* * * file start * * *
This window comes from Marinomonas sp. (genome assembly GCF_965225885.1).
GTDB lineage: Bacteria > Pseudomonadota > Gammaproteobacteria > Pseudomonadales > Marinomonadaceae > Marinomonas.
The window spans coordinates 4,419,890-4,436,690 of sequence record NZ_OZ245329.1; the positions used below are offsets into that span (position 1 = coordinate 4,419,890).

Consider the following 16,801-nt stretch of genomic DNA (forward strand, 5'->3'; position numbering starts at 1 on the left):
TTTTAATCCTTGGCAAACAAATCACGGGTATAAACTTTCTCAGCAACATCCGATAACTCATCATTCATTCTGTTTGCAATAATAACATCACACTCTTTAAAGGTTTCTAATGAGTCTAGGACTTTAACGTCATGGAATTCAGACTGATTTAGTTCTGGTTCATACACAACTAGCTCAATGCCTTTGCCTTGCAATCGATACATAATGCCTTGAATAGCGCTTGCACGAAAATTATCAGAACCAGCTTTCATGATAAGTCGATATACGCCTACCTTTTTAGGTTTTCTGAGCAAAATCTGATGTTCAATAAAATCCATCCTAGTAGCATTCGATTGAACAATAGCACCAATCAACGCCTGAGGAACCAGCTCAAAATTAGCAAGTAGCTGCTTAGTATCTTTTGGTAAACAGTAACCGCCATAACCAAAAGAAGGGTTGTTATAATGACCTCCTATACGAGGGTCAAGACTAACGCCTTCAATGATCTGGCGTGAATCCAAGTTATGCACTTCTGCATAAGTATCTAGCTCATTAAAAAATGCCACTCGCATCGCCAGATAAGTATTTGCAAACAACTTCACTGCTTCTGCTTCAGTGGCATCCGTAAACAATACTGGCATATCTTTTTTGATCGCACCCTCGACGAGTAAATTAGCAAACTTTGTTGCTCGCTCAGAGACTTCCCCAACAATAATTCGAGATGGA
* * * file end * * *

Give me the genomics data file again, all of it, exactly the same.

This window comes from Marinomonas sp. (genome assembly GCF_965225885.1).
GTDB lineage: Bacteria > Pseudomonadota > Gammaproteobacteria > Pseudomonadales > Marinomonadaceae > Marinomonas.
The window spans coordinates 4,419,890-4,436,690 of sequence record NZ_OZ245329.1; the positions used below are offsets into that span (position 1 = coordinate 4,419,890).

Consider the following 16,801-nt stretch of genomic DNA (forward strand, 5'->3'; position numbering starts at 1 on the left):
TTTTAATCCTTGGCAAACAAATCACGGGTATAAACTTTCTCAGCAACATCCGATAACTCATCATTCATTCTGTTTGCAATAATAACATCACACTCTTTAAAGGTTTCTAATGAGTCTAGGACTTTAACGTCATGGAATTCAGACTGATTTAGTTCTGGTTCATACACAACTAGCTCAATGCCTTTGCCTTGCAATCGATACATAATGCCTTGAATAGCGCTTGCACGAAAATTATCAGAACCAGCTTTCATGATAAGTCGATATACGCCTACCTTTTTAGGTTTTCTGAGCAAAATCTGATGTTCAATAAAATCCATCCTAGTAGCATTCGATTGAACAATAGCACCAATCAACGCCTGAGGAACCAGCTCAAAATTAGCAAGTAGCTGCTTAGTATCTTTTGGTAAACAGTAACCGCCATAACCAAAAGAAGGGTTGTTATAATGACCTCCTATACGAGGGTCAAGACTAACGCCTTCAATGATCTGGCGTGAATCCAAGTTATGCACTTCTGCATAAGTATCTAGCTCATTAAAAAATGCCACTCGCATCGCCAGATAAGTATTTGCAAACAACTTCACTGCTTCTGCTTCAGTGGCATCCGTAAACAATACTGGCATATCTTTTTTGATCGCACCCTCGACGAGTAAATTAGCAAACTTTGTTGCTCGCTCAGAGACTTCCCCAACAATAATTCGAGATGGA